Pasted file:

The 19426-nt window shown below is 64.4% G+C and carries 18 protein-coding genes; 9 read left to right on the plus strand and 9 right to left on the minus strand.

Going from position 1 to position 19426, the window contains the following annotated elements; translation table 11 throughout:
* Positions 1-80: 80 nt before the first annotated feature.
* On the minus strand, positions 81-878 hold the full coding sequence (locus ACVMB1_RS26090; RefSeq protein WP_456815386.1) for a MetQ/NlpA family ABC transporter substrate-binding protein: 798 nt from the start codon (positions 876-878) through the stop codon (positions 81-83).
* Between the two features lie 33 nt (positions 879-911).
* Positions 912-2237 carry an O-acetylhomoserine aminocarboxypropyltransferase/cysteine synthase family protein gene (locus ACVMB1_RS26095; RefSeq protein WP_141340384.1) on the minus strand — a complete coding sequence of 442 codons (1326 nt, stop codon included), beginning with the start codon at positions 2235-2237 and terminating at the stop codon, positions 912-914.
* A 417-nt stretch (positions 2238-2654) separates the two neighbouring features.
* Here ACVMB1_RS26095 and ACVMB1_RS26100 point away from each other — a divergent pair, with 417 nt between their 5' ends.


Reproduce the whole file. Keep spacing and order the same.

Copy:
The 19426-nt window shown below is 64.4% G+C and carries 18 protein-coding genes; 9 read left to right on the plus strand and 9 right to left on the minus strand.

Going from position 1 to position 19426, the window contains the following annotated elements; translation table 11 throughout:
* Positions 1-80: 80 nt before the first annotated feature.
* On the minus strand, positions 81-878 hold the full coding sequence (locus ACVMB1_RS26090; RefSeq protein WP_456815386.1) for a MetQ/NlpA family ABC transporter substrate-binding protein: 798 nt from the start codon (positions 876-878) through the stop codon (positions 81-83).
* Between the two features lie 33 nt (positions 879-911).
* Positions 912-2237 carry an O-acetylhomoserine aminocarboxypropyltransferase/cysteine synthase family protein gene (locus ACVMB1_RS26095; RefSeq protein WP_141340384.1) on the minus strand — a complete coding sequence of 442 codons (1326 nt, stop codon included), beginning with the start codon at positions 2235-2237 and terminating at the stop codon, positions 912-914.
* A 417-nt stretch (positions 2238-2654) separates the two neighbouring features.
* Here ACVMB1_RS26095 and ACVMB1_RS26100 point away from each other — a divergent pair, with 417 nt between their 5' ends.